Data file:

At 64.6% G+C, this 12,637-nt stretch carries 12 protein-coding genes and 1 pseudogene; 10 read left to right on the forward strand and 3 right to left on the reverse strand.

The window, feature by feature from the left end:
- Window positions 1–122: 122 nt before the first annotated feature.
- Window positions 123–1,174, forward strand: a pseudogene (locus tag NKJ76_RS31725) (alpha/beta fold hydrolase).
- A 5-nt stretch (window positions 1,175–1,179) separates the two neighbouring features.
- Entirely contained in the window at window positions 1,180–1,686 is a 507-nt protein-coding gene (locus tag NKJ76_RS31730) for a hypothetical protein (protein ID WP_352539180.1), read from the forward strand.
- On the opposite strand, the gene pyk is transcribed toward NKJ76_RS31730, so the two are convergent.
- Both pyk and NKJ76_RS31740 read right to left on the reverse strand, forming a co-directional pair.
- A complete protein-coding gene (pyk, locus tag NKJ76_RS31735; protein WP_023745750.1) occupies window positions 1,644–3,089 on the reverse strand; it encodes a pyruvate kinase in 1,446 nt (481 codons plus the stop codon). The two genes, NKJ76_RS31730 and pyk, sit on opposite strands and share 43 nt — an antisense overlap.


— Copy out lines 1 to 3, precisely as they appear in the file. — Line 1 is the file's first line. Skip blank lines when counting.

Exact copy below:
At 64.6% G+C, this 12,637-nt stretch carries 12 protein-coding genes and 1 pseudogene; 10 read left to right on the forward strand and 3 right to left on the reverse strand.

The window, feature by feature from the left end:
- Window positions 1–122: 122 nt before the first annotated feature.